Wednesday, August 5, 2015


I am not a mush, one of those overly sentimental people who feel everything deeply and weep easily at any situation that's joyous or sad. Yes, I cry at weddings, but the bad stuff rarely gets to me.

This past weekend, we dropped my youngest off at sleep away camp for the first time in his life. Before now, the longest he'd been away from us was one night, for a sleepover at his best friend's house next door. We knew this would be a good experience for him. He's twelve, and would greatly benefit from a taste of independence in a fun, safe environment. We've been talking to him about it for months, showing him pictures of the camp, explaining what they do there, what the schedule is like, what the activities will be and more. His friend from next door went last year for the first time and, after an adjustment period of a few days, loved it. He couldn't wait to go back this year and was thrilled Ben was coming along.

Ben knew they'd be in different bunks, as they are in different grades at school. He knew it was a couple of hours' drive from home, and that it would be a three-week stint instead of two. Because of his age, the two-week stay for first-timers was not an option. He was fine with that. He was excited.

The week before we were to leave for camp, Ben started having anxiety. He became clingy, texting me during the day from day camp to tell me he loved me, he missed me, he wanted to come home. Even though I would pick him up at five o'clock each day, it wasn't enough. He didn't want to go to day camp anymore. He didn't want to go to sleep away. He didn't want to leave my side.

We talked about it, about the unknown aspect and his fears, and did our best to alleviate them. He began having stomach pains at night and trouble falling asleep. He started having nightmares. So we had him talk to his friend next door, a pep-talk of sorts, and he got excited again.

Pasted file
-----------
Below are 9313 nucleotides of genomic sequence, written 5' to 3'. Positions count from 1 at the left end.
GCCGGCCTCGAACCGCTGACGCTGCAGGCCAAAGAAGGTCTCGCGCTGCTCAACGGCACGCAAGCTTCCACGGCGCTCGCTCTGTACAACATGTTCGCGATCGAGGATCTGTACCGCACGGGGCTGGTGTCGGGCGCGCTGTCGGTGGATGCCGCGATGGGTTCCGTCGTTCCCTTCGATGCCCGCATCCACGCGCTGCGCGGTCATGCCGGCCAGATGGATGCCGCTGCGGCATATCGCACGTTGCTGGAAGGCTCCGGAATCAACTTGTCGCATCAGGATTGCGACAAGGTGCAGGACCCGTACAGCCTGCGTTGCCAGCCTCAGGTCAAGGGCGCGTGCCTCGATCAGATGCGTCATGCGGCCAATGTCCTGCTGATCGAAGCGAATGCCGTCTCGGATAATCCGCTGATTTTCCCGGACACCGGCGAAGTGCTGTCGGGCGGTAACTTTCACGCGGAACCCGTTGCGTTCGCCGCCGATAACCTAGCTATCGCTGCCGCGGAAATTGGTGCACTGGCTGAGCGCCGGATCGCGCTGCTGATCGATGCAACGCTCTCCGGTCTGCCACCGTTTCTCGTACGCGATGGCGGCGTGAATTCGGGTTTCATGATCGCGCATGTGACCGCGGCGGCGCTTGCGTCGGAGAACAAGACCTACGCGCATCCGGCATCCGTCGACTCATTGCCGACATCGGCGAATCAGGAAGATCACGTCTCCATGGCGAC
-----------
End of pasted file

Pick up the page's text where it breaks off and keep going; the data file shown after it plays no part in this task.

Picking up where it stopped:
It took longer to get to camp than it should have (Mom read the directions wrong). We toured the campus and saw Ben's friend and had lunch and helped him unpack his things. But when it came time to say goodbye, there were still tears. I'd expected this, and we'd spoken to the nurses, the counselors in his bunk and the director about it. When Ben begged us not to leave him, to take him home where he felt "safe", it took all my strength to hug him and tell him he'd have a great time, and then walk away.

I knew there would be an adjustment period for Ben. What I didn't anticipate was how much *I* would struggle. In the days since dropping him off, I tear up at everything. Croissants are on sale at the supermarket; Ben and I love to get those as special treats for ourselves. *sniff* My husband made roast chicken for dinner, Ben's favorite. *sniff* The song on the radio in the car was made into a Minecraft song, and I'd heard that version first, before the mainstream version, thanks to Ben. *sniff, sniff* And thanks to a week of conditioning before he left, I've been waking up each night at 4:30 am, inexplicably. Unable to fall back to sleep, I lie awake and think of Ben, wondering if he's also awake and missing us, if he's still sad, or angry at me for making him stay, miserable and despondent even while plotting a way to get home. And I cry.

The night after he left, I made dinner, one of Ben's least favorite dishes. As I chopped vegetables and began combining ingredients for sauce, I thought of him and my eyes began to well. I added some soy sauce into a bowl, and the ingredients separated into a smiley face (photo above). My first instinct was to show it to Ben. My next was to take a picture of it, for surely, this was a sign.

My neighbor told me that if the camp hasn't called, it means Ben's doing fine. His brother wrote him a letter. I shipped him a package yesterday, full of things I think he'll enjoy, and he'll receive it tomorrow. I've been keeping busy working, cleaning, scheduling events, and it's helped. I'm not tearing up at every turn, and I've even stopped thinking about him every ten minutes. I also haven't needed to call the camp to see how he's doing, which means I'm going to be fine.

I knew Ben would learn a lot about himself, about what he's capable of, by leaving us for a while. What I didn't know was that I would do the same. So I'm really looking forward to swapping stories with him about it when he gets home.

In 16 days and 21 hours.

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